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Redefining Summer Stock

To the frustration of those of us looking to attend shows where we don’t have to check our brains at the box office, summer in America has been deemed the season for lighter theatrical fare — the farces and trifles, the storyless composer revues, and the old chestnut musicals. For Spanish speakers, summer is a time for far more thrilling stage ventures worthy of Brecht and Ionesco. Returning for its 28th year with a special focus on the art and culture of Peru, the International Hispanic Theatre Festival is rife with productions that push the boundaries of traditional theater norms. Fifteen plays are scheduled at venues from Miami to the Keys over the next three weeks (only some of which will include projected English supertitles). The productions at the Arsht Center’s Carnival Studio Theater alone include a quasi-fictional bio-drama influenced by the “living museum” concept (Juan Cristobal), a Kant-inspired allegory about dogs training to be enlisted as elite counterterrorism bomb-sniffers (La Paz Perpetua), a controversial meditation on the worst prison-inmate massacre in Brazil’s history (Salmo 91), and a fragmentary collection of theatrical tapas that satirize the present while looking to the past (Siglo de Oro, Siglo de Ahora). The fest opens with Los Rios Profundos, a reflection on Peru’s gravitation from ethnically divided country to melting pot, at 8:30 p.m. this Thursday at the Arsht Center (1300 Biscayne Blvd., Miami). Tickets cost $30 per show. Call 305-445-8877 or visit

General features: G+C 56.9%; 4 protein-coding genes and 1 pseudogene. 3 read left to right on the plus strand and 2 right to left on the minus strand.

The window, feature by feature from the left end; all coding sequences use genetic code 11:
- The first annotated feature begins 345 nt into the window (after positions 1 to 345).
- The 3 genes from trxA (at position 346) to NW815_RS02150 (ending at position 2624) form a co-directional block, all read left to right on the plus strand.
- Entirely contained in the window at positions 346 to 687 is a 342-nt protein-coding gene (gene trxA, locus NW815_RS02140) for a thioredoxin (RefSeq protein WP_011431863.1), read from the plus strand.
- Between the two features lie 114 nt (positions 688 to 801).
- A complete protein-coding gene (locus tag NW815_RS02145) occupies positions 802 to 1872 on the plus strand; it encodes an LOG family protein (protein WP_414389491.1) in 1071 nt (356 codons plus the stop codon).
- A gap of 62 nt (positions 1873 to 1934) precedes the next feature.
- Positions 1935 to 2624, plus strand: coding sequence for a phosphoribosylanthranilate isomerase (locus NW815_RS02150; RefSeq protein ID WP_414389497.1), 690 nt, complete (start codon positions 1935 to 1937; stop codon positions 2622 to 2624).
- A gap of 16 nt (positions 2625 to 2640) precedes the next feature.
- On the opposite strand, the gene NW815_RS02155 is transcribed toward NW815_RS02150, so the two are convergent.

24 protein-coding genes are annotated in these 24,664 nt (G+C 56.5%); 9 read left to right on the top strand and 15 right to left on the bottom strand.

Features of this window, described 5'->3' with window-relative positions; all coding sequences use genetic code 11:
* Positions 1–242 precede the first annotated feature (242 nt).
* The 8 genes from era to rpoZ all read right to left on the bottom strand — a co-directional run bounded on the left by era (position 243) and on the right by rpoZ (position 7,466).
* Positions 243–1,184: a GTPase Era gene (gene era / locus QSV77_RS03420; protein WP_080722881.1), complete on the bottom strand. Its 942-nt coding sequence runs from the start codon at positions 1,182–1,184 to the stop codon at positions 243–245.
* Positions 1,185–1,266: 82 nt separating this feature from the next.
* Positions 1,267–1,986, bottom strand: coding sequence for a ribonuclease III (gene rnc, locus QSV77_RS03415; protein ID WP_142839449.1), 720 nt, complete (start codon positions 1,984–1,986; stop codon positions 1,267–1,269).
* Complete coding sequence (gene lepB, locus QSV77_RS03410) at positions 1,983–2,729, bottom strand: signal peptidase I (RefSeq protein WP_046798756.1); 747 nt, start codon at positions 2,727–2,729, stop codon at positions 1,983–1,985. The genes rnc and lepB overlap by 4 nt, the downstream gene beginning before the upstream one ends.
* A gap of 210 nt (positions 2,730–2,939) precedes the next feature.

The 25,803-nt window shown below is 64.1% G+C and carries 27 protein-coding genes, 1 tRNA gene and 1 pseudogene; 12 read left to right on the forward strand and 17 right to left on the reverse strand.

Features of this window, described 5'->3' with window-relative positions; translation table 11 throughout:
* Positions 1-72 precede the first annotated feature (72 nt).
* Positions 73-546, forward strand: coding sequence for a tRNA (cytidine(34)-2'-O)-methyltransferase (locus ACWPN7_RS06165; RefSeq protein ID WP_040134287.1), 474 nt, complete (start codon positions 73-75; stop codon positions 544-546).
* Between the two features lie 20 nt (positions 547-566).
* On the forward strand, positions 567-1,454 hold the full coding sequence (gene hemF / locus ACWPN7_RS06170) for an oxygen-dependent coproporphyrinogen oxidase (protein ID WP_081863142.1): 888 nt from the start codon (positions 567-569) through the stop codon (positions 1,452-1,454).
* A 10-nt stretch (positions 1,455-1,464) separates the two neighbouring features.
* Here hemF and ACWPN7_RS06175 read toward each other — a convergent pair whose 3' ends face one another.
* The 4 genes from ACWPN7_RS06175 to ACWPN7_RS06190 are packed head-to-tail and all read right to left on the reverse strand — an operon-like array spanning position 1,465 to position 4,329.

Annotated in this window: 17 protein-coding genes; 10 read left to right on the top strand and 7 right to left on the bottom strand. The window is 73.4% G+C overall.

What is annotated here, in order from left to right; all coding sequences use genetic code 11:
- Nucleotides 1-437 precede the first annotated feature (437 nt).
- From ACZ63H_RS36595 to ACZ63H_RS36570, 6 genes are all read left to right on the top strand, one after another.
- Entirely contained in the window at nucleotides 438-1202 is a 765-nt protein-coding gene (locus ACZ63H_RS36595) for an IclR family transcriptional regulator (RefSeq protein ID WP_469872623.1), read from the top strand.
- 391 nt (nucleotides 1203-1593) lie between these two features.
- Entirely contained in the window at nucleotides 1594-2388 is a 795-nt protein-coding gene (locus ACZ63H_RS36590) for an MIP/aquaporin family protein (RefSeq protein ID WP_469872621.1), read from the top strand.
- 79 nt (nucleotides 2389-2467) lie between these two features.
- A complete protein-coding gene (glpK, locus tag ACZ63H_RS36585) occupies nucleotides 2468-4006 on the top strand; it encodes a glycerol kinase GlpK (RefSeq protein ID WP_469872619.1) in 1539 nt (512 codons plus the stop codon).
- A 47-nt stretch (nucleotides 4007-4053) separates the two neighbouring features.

July 12-29, 2013


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